by Gadget_Guy (#48736559) Attached to: Microsoft Unveils Nokia 215, a $29 Phone With Internet Access

Even though the article claims that it is not typo, I find it startling that it would actually pack only 8 MB of RAM. It must be an error?

I don't think that it is an error. In fact, it is double the RAM that is in the Nokia 108, which was a particularly disgusting phone that had a very limited support for Bluetooth that only allowed transferring contacts and not connecting audio devices! Surely connecting a headset is what people think of when they talk about having a Bluetooth enabled phone! It implemented just enough to tick a feature box, but not enough to be useful.

The slightly good news is that the 215 at least allows for Bluetooth headsets, although even it misses some (unnamed) features.

Comment: Re:Kin 2.0? (Score 2) 150

by Gadget_Guy (#48736377) Attached to: Microsoft Unveils Nokia 215, a $29 Phone With Internet Access

Looks like their last cheap phone for kids, with a layout change.

In what way does it look like the Kin? It doesn't have the same form factor (QWERTY keyboard vs traditional Nokia-style). It doesn't use the same software user interface. It doesn't have the same features (eg. 8MP camera on the Kin vs 0.3MP on this new phone, 256MB RAM vs 8MB, etc). The Kin used a proprietary browser labelled IEMobile, while this phone uses Opera Mini. The operating system on the Kin was based on Windows CE, while this phone uses Nokia's System 30.

The Kin was marketed specifically as a wanky social-media platform, while this phone is really just a traditional feature phone like Nokia has made for years. It is certainly nothing new, nor does it have anything particularly Microsoft about it as Nokia have made feature phones with web browsers since before smartphones were invented. And it doesn't deserve being splashed on the front page of Slashdot.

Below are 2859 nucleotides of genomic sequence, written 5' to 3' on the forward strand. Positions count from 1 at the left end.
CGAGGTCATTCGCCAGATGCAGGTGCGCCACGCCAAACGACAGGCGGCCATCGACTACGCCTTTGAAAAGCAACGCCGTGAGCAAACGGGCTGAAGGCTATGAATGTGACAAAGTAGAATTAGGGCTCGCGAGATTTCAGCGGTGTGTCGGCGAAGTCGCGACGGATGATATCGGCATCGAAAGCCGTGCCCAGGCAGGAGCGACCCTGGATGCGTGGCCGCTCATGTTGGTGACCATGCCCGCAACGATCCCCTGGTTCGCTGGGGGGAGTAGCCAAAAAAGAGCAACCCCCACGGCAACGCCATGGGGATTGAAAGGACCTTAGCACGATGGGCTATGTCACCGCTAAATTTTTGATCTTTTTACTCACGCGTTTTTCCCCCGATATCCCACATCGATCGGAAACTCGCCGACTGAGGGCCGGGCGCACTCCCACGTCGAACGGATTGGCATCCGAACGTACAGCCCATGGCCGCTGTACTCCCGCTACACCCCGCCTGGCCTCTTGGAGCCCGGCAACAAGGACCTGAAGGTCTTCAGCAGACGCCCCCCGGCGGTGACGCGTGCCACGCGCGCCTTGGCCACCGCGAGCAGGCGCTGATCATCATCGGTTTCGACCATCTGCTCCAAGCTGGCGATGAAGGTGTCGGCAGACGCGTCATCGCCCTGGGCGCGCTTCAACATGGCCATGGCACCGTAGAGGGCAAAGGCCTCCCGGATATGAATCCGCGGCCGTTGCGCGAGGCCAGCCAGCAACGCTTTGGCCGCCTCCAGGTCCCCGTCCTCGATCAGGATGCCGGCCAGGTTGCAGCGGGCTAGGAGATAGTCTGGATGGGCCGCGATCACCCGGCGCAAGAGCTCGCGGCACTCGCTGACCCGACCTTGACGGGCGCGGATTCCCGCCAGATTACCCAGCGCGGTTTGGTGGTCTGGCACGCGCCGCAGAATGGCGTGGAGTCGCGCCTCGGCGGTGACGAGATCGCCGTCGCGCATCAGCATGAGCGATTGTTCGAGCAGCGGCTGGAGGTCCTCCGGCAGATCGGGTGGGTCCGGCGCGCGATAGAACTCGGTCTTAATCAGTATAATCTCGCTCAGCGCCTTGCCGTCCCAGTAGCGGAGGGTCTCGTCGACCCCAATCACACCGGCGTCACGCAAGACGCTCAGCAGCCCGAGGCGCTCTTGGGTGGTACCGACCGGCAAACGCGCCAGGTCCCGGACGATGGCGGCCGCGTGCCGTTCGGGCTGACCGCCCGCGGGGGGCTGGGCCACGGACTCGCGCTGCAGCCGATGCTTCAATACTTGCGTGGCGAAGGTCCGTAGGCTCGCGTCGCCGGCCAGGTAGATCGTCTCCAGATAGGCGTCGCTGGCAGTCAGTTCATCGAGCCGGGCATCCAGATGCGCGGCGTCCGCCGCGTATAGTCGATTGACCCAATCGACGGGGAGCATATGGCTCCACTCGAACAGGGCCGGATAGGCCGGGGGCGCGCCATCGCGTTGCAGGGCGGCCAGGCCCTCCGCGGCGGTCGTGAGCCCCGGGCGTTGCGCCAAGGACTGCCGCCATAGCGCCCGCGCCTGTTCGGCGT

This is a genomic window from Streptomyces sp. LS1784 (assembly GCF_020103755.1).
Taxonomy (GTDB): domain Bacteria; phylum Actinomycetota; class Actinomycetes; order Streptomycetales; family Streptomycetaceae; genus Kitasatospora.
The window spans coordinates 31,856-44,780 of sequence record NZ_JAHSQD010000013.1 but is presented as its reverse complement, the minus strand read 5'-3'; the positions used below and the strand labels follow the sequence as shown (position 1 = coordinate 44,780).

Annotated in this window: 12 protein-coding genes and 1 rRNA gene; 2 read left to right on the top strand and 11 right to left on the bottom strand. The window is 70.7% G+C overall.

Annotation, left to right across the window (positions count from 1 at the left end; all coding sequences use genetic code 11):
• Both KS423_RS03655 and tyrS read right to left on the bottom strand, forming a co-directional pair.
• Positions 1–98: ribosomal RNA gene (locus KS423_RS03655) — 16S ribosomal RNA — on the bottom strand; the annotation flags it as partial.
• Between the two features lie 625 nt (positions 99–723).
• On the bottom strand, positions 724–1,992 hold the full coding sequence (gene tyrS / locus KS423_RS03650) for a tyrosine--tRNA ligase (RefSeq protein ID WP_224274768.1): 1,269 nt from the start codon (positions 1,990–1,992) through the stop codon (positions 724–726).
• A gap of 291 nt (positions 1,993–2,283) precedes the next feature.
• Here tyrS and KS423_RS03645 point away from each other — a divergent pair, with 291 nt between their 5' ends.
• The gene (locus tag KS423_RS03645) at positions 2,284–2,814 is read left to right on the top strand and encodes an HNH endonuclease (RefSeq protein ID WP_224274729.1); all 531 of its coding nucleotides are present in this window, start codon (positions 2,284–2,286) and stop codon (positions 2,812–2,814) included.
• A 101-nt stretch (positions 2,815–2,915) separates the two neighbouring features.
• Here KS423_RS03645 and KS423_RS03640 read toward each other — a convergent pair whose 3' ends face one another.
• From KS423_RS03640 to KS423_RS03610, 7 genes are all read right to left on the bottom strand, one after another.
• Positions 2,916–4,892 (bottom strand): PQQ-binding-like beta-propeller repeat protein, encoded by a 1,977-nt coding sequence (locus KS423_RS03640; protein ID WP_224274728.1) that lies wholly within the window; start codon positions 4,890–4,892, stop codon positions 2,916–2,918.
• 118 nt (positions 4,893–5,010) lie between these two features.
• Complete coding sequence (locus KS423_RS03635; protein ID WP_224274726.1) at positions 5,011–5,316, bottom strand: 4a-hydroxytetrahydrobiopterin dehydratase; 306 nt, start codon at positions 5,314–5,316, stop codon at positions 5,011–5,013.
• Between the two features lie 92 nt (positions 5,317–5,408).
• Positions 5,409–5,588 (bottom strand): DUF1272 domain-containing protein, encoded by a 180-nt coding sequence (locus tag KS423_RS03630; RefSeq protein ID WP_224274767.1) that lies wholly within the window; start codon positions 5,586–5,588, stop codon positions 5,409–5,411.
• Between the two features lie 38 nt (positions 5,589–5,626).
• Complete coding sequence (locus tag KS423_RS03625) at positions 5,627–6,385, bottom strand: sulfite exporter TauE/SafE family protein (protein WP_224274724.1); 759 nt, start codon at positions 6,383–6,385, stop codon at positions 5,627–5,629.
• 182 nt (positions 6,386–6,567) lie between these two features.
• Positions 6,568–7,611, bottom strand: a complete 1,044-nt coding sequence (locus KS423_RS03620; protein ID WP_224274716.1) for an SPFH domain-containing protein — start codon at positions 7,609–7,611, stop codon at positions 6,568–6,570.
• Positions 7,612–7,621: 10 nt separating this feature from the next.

Comment: Re:It's Dupe-L-Licious! (Score 4, Funny) 121

by Gadget_Guy (#48732953) Attached to: Netflix Begins Blocking Users Who Bypass Region Locks

I thought that "cruel and unusual punishment" was against the Geneva Conventions.

You are right. It is against the conventions. But if we have learned anything from the patent system, it's that "cruel and unusual punishment on the Internet" is different enough to be allowed (and quite possibly patentable).

Comment: Re: noooo (Score 1) 560

by Gadget_Guy (#48723375) Attached to: 2014: Hottest Year On Record

No, they have not dropped that claim. Here's a comment by a very low UID making that exact claim a few days ago:

Climate change is a non-issue. The temperature has NOT risen since 1998. Fact.

No, that is not the same thing. The original claim was that it was actually getting colder. They justified this by comparing the yearly (and sometimes the average) temperatures to the outlier data point of 1998 (which was not representative of the surrounding years). Sometimes people would try to back up the claim by pointing to journal articles describing how the rate of change had gone down - which is not the same thing!

Once it became apparent that it wasn't actually getting colder, without fanfare they changed it to "the temperature has not risen". Amazingly, they got away with the switch. The deniers often take the slightest mistake from AGW camp (even from decades ago) as some proof that nobody knows what they are talking about. It is a shame that they don't hold themselves accountable to the same criteria.

I am not now, nor have I ever been, a member of the demigodic party. -- Dennis Ritchie